Michael Hiltzik of Golden State Blog watches Medicare Administrator Mark McClellan try to sell "malarkey":
Medicare Clutches at Straws, by Michael Hiltzik, Golden State Blog: It's heartbreaking to watch a government bureaucrat try to defend the indefensible, but I went up to the Whittier Community Center this morning to watch Medicare Administrator Mark McClellan speak up for the Medicare drug program, just the same. As I expected, the experience evoked those sensations of pity and terror of which Aristotle speaks so highly in his Poetics.
As expected, McClellan didn't spare the flapdoodle. Despite mounting evidence that the drug program has been a disaster from the start--and will elicit even more voter anger when enrollees start hitting the dreaded "doughnut hole," about the time when the Congressional election campaigns kick into high gear at Labor Day--he kept claiming that surveys show that enrollees are "overwhelmingly" satisfied with the program. He told an audience of about 60 seniors that under the rules governing the policies of the private health plans administering the program, "all the plans have to cover the medicines you need." This is manifestly untrue, since within broad limits the private health plans running the program for Medicare can compile their own formularies. The "medicines you need" might be on their list, or might not. Or they might be on the lists now, and gone next month.
There was more malarkey of this type, but what about those surveys showing "overwhelming" satisfaction. When I queried McClellan, I learned this is a reference to a couple of studies done by AHIP. Who dat? It's "America's Health Insurance Plans," the Washington trade group for the private insurers who are reaping huge revenues from Medicare Part D.
But what do the surveys actually say? Let's check. A summary is available here on the AHIP website. It indicates that as many as 40% of enrollees aren't saving money under Part D, or aren't sure. As many as 20% may be taking drugs that aren't covered. (So much for the plans covering "the medicines you need.") Up to a third aren't sure the signing up was worth the effort. Only 16% of enrollees were able to sign up online by themselves, making a mockery of Medicare's insistence that its online portal is a great boon to seniors.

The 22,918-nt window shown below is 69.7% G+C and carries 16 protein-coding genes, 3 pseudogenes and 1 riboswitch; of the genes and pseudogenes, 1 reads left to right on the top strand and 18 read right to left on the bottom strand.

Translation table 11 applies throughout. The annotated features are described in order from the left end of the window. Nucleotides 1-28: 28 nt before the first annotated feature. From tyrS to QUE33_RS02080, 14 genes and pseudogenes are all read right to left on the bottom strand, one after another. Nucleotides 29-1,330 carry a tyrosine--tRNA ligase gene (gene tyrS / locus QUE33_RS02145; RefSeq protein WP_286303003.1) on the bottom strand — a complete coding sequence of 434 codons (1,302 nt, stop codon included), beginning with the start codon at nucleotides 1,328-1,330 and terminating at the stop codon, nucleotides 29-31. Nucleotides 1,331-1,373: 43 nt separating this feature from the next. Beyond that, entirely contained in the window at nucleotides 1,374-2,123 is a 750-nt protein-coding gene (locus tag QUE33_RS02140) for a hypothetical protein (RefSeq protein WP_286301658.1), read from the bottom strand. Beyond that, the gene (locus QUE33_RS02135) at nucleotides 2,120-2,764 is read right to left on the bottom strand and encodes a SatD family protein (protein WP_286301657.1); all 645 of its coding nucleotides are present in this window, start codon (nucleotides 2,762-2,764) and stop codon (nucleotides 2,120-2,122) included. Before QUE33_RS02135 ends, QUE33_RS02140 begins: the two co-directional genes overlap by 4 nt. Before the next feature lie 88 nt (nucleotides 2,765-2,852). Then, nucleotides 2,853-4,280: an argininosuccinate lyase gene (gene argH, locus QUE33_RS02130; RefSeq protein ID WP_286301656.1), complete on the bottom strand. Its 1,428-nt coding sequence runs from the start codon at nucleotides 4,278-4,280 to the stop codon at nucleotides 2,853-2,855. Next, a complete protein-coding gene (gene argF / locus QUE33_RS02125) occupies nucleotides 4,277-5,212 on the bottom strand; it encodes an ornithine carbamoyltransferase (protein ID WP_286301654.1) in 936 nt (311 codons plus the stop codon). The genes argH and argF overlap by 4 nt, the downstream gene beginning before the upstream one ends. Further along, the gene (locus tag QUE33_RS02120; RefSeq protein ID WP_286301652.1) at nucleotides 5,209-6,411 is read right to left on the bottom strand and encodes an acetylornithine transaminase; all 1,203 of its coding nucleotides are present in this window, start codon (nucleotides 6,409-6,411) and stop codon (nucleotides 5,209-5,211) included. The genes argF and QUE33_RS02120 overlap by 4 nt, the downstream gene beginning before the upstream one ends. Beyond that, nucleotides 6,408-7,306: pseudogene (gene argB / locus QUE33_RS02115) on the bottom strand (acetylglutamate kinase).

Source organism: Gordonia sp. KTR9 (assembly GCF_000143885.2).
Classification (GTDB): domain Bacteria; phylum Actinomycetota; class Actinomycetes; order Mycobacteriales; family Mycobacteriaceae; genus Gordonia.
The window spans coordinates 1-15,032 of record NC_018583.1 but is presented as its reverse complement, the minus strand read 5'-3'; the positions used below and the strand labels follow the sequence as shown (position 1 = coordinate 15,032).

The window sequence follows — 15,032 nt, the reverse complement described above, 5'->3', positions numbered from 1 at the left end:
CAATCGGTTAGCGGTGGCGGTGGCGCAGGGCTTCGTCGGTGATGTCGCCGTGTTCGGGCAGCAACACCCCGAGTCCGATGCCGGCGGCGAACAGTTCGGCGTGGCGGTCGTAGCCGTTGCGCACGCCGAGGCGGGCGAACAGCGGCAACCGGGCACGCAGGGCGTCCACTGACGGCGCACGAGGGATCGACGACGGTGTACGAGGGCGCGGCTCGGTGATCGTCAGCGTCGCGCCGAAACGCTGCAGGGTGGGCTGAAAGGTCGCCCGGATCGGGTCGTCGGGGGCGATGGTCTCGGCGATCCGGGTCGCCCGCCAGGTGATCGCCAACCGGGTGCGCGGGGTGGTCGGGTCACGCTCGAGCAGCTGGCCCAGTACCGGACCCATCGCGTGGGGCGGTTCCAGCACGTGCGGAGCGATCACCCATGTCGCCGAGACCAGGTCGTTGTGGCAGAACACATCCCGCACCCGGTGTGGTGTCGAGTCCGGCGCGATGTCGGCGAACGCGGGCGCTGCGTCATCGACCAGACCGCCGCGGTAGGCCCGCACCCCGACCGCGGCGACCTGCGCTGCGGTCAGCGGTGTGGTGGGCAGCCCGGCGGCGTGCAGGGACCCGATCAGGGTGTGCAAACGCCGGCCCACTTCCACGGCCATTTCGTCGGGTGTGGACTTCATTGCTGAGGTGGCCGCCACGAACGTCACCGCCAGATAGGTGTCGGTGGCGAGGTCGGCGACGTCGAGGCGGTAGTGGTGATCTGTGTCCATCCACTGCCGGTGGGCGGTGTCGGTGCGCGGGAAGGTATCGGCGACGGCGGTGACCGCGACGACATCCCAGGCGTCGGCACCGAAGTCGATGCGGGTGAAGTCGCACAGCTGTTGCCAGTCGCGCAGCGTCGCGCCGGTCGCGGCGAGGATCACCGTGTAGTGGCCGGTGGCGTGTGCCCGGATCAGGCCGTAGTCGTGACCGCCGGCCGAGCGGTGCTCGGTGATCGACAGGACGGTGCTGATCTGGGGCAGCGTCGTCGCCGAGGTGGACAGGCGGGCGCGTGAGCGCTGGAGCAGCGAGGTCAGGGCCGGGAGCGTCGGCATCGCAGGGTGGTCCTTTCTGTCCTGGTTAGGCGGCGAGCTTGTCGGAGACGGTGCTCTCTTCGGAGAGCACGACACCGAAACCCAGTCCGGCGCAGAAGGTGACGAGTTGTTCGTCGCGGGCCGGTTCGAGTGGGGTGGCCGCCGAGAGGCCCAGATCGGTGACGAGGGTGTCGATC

My favorite part of the survey is this question:
When you hear politicians criticize the new Medicare prescription drug benefit plan, do you think they are sincerely trying to fix the plan, or just trying to score political points in an election year?
Interestingly, 40% of respondents refused to answer this question, by far the largest ratio of any question in the survey. Which proves that America's seniors recognize horse manure when they're fed it. Of course, the survey didn't ask what the respondents think of criticism of the plan by doctors, pharmacists, health care advocates, nursing home administrators, or any of the other professionals who have condemned it as a fraud and a disgrace. Are they just trying to score political points, too?